Phantom Forest Eco Reserve, Knysna, South Africa

Drive from Plettenberg Bay to Knysna

From Plett it’s an easy drive into Knynsa. We were now in full Garden Route territory, but the landscape was still nothing like what I had imagined – unpopulated expanses of rolling hills and carved gorges leading to the sea, green pasture land mixed with areas of replanted trees, more natural looking stretches of dense forest and scrubby brush. Certainly more “wild” or natural looking than the Wild Coast or than the name “Garden Route” implies. To the north, mountains separate this region from the Karoo high desert.

Knysna is set on the banks and islands of a large lagoon separated from the sea by narrow headlands.

It’s a pretty setting marred by overdevelopment and sections that have been clear cut, sometimes replanted, sometimes not.

Phantom Forest Eco Reserve

The lodge at Phantom Forest Eco Reserve, built from green materials, is set in the hillside trees overlooking the lagoon. A luxury Swiss-Family-Robison-meets-Africa feel with individual suites connected to the main lodge by boardwalks meandering through the tree tops. The attendant explains that the boardwalk maze is really a circle. If you get lost just keep heading in one direction and you’ll eventually end up back at reception.

The main lounge and small pool area have fantastic views of Knysna and the lagoon below.

The rooms, unfortunately, lack the view due to dense tree branches in front of the windows.

The suites, tastefully decorated in neutral safari tones, are huge with a king bed on platform and a sitting area in from of the window.

Outside there is small terrace. The bathroom is equally spacious with a roomy tub set in a bay window from which you can star gaze on a clear night. There is also a separate large shower and, of course, the stone floor is heated.

Dining at Phantom Forest

Before dinner guests gather in the lodge lounge between 7 and 8 to relax and look over the menu. The six course affair includes a pre-dinner amuse bouche, soup, appetizer, palate cleansing granite, main course and dessert.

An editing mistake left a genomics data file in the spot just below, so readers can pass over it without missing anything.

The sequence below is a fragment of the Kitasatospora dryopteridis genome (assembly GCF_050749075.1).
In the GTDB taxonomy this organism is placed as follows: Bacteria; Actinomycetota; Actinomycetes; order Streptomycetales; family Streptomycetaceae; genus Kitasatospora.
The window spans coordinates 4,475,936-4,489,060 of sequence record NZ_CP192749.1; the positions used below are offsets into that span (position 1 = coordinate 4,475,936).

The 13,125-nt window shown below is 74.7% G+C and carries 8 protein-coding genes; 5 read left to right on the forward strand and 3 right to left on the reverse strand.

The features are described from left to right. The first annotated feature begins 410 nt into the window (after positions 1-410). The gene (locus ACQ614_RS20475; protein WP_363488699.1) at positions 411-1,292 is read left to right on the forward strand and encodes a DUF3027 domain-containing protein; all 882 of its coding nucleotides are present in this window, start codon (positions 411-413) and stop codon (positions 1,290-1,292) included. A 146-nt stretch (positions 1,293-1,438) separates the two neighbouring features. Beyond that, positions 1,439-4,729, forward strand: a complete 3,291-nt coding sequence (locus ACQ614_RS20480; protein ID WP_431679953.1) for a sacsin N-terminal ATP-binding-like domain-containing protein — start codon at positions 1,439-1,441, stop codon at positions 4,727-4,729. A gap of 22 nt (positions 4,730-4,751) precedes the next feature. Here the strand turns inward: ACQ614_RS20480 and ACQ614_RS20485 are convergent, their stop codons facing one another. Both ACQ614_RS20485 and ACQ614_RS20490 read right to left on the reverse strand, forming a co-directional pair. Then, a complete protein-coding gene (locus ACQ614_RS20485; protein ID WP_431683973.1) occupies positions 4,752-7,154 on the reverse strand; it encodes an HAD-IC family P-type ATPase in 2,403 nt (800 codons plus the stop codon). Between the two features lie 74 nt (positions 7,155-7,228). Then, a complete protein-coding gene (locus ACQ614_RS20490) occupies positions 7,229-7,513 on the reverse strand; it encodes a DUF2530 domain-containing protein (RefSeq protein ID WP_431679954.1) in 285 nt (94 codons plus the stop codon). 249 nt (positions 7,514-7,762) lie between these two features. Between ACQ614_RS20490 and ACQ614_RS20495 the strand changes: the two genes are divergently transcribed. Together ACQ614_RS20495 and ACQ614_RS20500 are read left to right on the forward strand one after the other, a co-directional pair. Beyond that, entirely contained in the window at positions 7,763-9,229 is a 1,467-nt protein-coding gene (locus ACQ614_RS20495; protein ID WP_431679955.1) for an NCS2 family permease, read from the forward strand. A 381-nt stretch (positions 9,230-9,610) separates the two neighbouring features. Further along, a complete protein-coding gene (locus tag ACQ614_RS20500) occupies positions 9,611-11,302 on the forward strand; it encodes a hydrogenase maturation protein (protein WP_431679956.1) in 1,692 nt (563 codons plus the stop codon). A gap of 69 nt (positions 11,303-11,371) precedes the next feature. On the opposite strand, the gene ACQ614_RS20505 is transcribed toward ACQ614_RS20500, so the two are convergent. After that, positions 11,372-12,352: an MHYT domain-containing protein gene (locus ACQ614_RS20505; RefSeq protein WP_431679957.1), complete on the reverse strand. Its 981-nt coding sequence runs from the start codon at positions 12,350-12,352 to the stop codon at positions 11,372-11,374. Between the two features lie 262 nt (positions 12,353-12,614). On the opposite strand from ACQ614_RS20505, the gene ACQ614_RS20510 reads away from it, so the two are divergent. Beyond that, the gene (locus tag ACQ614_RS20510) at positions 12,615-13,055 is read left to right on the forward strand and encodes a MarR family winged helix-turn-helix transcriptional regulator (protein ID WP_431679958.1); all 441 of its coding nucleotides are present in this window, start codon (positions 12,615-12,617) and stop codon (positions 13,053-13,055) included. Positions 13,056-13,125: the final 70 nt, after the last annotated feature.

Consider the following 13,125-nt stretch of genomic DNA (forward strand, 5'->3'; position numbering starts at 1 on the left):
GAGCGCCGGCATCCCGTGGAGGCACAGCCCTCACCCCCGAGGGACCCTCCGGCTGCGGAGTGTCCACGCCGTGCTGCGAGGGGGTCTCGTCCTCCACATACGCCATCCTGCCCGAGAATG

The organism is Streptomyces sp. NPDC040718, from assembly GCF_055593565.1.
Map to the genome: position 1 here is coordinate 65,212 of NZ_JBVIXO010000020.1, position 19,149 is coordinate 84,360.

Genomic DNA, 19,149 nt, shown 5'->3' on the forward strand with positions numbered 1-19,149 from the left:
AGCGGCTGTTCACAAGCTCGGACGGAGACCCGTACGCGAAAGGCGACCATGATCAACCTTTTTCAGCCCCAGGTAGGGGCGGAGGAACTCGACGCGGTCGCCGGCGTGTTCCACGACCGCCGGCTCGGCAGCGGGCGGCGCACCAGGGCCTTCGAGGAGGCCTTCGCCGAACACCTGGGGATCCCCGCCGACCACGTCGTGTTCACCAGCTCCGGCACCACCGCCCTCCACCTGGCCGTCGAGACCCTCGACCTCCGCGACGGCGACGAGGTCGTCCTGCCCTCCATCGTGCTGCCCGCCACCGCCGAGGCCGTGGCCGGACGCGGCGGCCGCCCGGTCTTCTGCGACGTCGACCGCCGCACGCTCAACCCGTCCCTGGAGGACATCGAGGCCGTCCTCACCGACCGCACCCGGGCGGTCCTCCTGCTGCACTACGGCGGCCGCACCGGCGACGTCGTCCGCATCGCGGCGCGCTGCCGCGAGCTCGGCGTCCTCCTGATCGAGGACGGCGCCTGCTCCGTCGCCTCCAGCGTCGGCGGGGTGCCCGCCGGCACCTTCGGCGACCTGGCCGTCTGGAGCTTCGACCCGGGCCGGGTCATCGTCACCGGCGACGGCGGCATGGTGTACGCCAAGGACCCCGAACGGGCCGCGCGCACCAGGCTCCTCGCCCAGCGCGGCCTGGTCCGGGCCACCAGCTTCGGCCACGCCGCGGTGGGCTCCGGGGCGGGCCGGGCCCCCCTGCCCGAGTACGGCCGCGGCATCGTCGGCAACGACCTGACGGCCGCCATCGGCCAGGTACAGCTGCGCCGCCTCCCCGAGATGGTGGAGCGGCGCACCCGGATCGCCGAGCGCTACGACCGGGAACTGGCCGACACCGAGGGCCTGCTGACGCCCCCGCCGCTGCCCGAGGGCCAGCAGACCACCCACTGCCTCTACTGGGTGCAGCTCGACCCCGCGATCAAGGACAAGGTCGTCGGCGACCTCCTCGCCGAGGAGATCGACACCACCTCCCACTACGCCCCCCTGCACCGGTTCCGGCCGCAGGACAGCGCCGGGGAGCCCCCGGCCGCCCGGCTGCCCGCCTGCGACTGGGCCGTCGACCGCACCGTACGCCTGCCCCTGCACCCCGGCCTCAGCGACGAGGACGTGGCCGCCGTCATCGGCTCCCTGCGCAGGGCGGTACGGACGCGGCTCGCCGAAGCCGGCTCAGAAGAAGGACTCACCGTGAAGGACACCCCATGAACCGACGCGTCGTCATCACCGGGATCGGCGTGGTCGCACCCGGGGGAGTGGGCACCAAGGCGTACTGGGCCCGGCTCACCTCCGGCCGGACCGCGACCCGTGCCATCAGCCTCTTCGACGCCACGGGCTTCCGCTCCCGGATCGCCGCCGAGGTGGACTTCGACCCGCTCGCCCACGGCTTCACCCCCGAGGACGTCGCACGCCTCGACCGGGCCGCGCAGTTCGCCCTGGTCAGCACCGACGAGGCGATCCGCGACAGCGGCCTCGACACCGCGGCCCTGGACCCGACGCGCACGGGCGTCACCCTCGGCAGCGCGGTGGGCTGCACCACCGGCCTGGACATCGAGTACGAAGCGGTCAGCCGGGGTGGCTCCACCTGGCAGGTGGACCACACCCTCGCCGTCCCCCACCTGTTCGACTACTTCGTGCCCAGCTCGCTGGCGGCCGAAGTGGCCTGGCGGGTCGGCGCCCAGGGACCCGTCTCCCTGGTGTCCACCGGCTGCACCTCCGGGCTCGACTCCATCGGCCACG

With views overlooking the valley, we sipped on a glass South African Shiraz.

Brightly decorated  in a fun African motif the lounge is also wired with Wi-Fi internet service, which is either a distraction in an otherwise tranquil setting or a blessing as we hurriedly booked our last night in Cape Town. With all our bookings completed, we can chill and enjoy our last six days in SA coasting into Cape Town at the end of the week.

Back to dinner. While looking over the menu we were brought a spoon with a bite sized arancini – a type of mushroom risotto served with a thin wafer and marmalade. Not a great start – the cracker stale and the fried risotto ball greasy. But this was to be the last of our disappointments.

After we made our choice of appetizer, main dish and dessert, the guests were brought to the tranquil safari camp themed dining room, done in neutral shades with low romantic lighting. A balanced mix of rustic Africa and European elegance.

The meal started with a spinach soup, as green a soup as I have ever seen, garnished with toasted coconut.

For the second course (or third if you count the amuse bouche) we tasted the beet soufflé with a gorgonzola cream sauce garnish with an arugula and baby raw beet salad. The soufflé looked like a mound of melting ice cream and although much heavier than most soufflés it had a pleasing flavor and texture.

Don’s venison samosa was meaty with shredded venison inside a flakey pastry.

The mains were the most impressive course. The beef was exactly medium rare and served on a bed of rich whipped potatoes accompanied by a divine port sauce with chunks of grapefruit for a surprise twist and topped with crispy shoelace sweet potatoes. Don’s fish with asparagus, served with parmesan polenta, was simple and perfectly prepared.

While the chocolate cake with vanilla ice cream was maybe a little too plain, it was well done and hit the spot. Don’s lemon tartlet, on the other hand, was scrumptiously tart in a crisp, buttery pastry.


A crisp, clear, cool morning we breakfasted on the tree-top terrace just outside the dining room, a lovely setting surrounded by trees. The fire pit in the center of the tables was unfortunately not lit, but they do offer lap blankets.

Breakfast started with individual carafes of French pressed coffee and a tray of baked goods – muffins, tiny scones and a cakelette finished with cream cheese icing. For the first course we ordered the fruit plate and oatmeal served with toasted coconut and a dram of Amarula liquor to warm the bones on a chilly morning.

For the second course I ordered the morning special, calves liver and onions served on a fried potato cake garnished with crispy bacon. Maybe not my first breakfast choice but I couldn’t pass up liver and onions. Delightful, with a sweet confit of onion and smoky bacon complementing the earthy flavor of the liver.

My only complaint was that the liver was a tad over cooked for my tastes.  Mains were served with homemade white and raisin toast and a wonderful homemade marmalade and strawberry jam. A great beginning to an active day.

October 5, 2011

For links to all the posts in this series see the South Africa page.